As for finding topics, that’s the easy part. I’m a practicing dentist, so every day I encounter something new to learn or improve on. I have questions myself and want to do better for my patients. So, I ask questions, I research the literature and I open it up to discussion with my colleagues online. That’s the way I learn.

I can’t describe in words the amount of support I’ve been shown. It’s a different way of thinking, that we are here to learn from each other. I’m not here to show off, but to share my journey, acknowledging that I’m not infallible. If you can prove me wrong in a positive way, then I will celebrate that. The response to my approach has been very positive.

What are your latest achievements? Could you tell us more about your book LIT?

I don’t want to call it achievements, maybe opportunities… of which I have an embarrassment of riches lately. I’ve been working very hard lately to provide my dental photography knowledge to those who aren’t able to attend my courses. With a ton of work from many people, especially my supportive wife, I was able to create the most visually beautiful dental photography book ever made – Lit: The Simple Protocol for Dental Photography in the Age of Social Media. It wasn’t just me so I can honestly brag about it. It’s geared toward the visual learner and covers all the fundamentals of photography, portrait taking, a simple 10-minute protocol for intraoral photography, as well as artistic tricks, communication with the laboratory, even lab photography and marketing tips for dental practices.

Lit: The Simple Protocol for Dental Photography in the Age of Social Media

 Lit: The Simple Protocol for Dental Photography in the Age of Social Media


I’ve also launched a website, which was a huge undertaking. Not only does this have a list of my courses and the products I use myself, but it hosts a free bi-weekly “Let’s Talk Prosth” event – subscribers are provided curated lists of scholarly research on the topic I’m discussing online at the time. DentLit will also be launching an online version of my dental photography course in both English and Spanish soon after this article is published. Meanwhile, I’ve started working on my second book already – stay tuned to my social media (@dr_miguel_ortiz) for the topic.



Finally, I’m a private practitioner. Working with patients will always be nearest and dearest to my heart. My personal practice is expanding as well right now, so this is a very exciting and busy time for me.

Could you share with us the secret for such perfect impressions? What do you think about digital impressions? Which ones do you prefer: regular or digital ones?

This is an easy one to answer. I’ve recently uploaded a webinar on on Impression Techniques. The key is to understand is when to use each one. Both analogue and digital impressions have their place. Digital is the future because of the ease of workflow. It is a vital part of the reconstructive process, but it’s not always accurate enough or might not be indicated. We are a transition generation and need to know both techniques well.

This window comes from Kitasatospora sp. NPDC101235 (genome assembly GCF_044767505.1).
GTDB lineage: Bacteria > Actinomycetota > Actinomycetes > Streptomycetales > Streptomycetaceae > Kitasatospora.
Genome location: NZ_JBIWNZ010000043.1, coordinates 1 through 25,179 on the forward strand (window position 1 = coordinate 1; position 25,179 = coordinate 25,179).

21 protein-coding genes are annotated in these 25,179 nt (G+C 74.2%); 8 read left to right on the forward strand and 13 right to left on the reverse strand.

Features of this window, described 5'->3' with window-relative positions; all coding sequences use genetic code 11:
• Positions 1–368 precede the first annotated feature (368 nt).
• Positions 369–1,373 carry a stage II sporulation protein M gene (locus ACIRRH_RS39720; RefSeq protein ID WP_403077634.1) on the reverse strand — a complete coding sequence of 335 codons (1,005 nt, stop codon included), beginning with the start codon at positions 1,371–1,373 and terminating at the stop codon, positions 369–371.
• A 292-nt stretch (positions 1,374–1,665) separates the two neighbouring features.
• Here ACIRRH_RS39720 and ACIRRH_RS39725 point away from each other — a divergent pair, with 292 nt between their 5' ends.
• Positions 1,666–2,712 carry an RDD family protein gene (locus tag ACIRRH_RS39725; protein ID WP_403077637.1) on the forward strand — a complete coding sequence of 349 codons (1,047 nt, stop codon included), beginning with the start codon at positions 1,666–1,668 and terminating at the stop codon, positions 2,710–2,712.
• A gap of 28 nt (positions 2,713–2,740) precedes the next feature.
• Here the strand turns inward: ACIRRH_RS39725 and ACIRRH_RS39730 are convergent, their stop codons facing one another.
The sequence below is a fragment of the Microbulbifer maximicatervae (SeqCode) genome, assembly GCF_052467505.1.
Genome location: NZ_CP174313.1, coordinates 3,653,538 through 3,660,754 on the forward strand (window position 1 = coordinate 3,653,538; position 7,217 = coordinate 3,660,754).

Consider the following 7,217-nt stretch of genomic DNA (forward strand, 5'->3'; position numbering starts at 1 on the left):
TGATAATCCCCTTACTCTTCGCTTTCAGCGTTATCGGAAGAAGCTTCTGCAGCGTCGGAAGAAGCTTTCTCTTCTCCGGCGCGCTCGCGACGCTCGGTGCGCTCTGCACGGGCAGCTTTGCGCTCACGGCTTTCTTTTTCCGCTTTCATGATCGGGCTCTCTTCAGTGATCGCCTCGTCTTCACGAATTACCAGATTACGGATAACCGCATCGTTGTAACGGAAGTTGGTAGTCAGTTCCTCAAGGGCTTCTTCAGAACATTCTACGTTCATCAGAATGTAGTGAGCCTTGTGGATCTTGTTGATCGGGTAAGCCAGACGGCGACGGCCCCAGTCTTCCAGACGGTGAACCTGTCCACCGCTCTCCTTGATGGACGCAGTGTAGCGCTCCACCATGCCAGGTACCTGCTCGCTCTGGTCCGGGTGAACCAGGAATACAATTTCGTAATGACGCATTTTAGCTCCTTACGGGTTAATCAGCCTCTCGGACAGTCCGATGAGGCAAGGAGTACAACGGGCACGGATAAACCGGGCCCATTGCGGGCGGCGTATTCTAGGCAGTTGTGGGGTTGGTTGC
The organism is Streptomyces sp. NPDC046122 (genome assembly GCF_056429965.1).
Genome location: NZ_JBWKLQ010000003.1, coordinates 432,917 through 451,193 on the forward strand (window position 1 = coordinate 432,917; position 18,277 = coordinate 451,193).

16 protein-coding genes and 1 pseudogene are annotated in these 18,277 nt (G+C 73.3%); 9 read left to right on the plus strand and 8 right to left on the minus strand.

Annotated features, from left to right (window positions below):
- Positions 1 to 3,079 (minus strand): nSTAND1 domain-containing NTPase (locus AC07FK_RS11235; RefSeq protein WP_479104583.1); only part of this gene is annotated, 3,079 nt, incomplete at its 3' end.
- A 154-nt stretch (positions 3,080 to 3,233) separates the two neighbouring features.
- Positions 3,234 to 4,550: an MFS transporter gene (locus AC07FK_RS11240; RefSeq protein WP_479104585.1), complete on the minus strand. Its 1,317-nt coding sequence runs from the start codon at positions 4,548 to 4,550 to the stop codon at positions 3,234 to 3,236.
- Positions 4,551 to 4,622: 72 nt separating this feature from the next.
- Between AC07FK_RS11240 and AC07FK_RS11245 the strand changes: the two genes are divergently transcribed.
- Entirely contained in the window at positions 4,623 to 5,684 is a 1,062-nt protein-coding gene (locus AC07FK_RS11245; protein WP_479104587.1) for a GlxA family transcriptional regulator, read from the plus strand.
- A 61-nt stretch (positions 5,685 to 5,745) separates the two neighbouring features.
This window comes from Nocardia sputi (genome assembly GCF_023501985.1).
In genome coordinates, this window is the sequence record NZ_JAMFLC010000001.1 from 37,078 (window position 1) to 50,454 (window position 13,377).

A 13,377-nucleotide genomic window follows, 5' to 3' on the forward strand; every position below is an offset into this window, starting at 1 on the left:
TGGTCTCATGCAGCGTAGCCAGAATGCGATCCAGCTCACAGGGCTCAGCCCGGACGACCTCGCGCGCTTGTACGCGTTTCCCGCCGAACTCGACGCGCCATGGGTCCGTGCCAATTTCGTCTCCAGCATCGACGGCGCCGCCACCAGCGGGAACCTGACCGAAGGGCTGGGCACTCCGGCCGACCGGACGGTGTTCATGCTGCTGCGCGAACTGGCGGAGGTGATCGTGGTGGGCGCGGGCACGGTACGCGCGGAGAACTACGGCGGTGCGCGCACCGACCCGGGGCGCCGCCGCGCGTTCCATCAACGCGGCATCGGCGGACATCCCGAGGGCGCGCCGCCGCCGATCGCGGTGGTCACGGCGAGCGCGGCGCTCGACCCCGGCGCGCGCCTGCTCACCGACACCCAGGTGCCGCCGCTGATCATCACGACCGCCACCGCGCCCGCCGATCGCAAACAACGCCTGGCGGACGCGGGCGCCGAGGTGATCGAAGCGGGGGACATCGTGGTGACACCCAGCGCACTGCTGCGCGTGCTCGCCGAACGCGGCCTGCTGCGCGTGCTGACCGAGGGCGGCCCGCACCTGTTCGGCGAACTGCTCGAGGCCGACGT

What do you think dentistry will look like in 10-20 years?

I see two areas of huge change on the horizon. The first is dentistry itself. With the dawn digital technology, bonding protocols and conservative dentistry, the future is looking beautiful. I feel very optimistic about that.

The second area is the business aspect of dentistry and that isn’t such a pretty picture. The expense of dental education and outrageous debt load causes desperation in the job search stage. This, and the private practice being changed into a franchise model, often owned by large corporations, may lead to a focus on increasing profit and lowering margins, with dentists as disempowered employees. Obviously, this is something we should be trying to avoid.

 How to find balance in life and keep with everything?

I don’t think I will know if I have balance until I’m 60 or 70 and my kids tell me they had a good childhood. In the meantime, I ask the people around me to keep me in check. I seek the advice of wiser people who are on a similar path: What works? What they would do differently? Mostly, I try to be very aware of my need for balance.

I’m naturally a busy, high-energy guy. The trick is to direct that toward the things that matter most to me.

What are your plans for the future?

I plan to keep practicing, no matter what, so I can keep my skills and knowledge up to date. My relationship with patients keeps me grounded. I never stop learning. Dogma is a temptation to all of us. If I become set in my ways, dogmatic, then I will stop learning.

What advice would you give to young dental students?

Don’t ever give up. Things are going to be hard. It takes work, so much work. Keep going and you will get through it. If you fail a test or mess up, it’s just a small stone on a very long road.

 And don’t stop living in the meantime. Go to parties, travel, take the weekend off now and then. You need balance.

Life is now.


Thank you to all the wonderful people at IADS (International Association of Dental Students) for this opportunity. Please check out this, and other issues of the IADS Magazine at Dental Tribune International.